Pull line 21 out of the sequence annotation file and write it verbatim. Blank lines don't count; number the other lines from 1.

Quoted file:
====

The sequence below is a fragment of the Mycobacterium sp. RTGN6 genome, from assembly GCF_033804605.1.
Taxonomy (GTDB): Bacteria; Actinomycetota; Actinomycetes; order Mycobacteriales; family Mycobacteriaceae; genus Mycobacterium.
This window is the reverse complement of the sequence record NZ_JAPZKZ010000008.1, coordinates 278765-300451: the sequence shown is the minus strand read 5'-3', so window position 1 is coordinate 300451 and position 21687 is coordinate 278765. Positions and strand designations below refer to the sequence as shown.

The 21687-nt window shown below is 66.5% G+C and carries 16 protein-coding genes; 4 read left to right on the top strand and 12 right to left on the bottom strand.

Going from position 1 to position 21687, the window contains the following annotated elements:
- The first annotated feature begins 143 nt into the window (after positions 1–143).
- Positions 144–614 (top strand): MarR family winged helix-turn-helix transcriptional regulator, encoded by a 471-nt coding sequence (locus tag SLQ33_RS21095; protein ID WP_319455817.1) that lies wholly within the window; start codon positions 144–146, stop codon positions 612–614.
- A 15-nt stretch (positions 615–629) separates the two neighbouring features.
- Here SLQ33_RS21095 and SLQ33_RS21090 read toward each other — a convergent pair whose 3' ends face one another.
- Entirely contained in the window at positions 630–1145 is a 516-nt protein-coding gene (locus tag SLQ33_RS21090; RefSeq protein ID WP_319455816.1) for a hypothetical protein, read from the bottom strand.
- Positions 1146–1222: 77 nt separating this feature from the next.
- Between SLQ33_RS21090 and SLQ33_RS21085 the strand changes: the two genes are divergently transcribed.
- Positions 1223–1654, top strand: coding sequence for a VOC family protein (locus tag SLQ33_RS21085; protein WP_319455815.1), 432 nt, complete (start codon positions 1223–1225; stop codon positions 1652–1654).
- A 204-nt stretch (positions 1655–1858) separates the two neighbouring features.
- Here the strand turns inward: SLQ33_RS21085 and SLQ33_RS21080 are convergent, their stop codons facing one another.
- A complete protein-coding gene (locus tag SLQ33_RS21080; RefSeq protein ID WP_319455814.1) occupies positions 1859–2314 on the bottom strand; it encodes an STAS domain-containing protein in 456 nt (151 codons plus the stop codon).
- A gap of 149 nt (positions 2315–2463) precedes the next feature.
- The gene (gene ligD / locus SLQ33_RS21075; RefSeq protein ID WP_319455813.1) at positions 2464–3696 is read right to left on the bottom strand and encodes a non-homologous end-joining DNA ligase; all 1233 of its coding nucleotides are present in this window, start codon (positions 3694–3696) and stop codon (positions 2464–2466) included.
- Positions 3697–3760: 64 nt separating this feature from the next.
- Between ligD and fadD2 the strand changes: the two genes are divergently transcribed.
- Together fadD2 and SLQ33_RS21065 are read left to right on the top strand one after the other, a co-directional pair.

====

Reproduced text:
- Together fadD2 and SLQ33_RS21065 are read left to right on the top strand one after the other, a co-directional pair.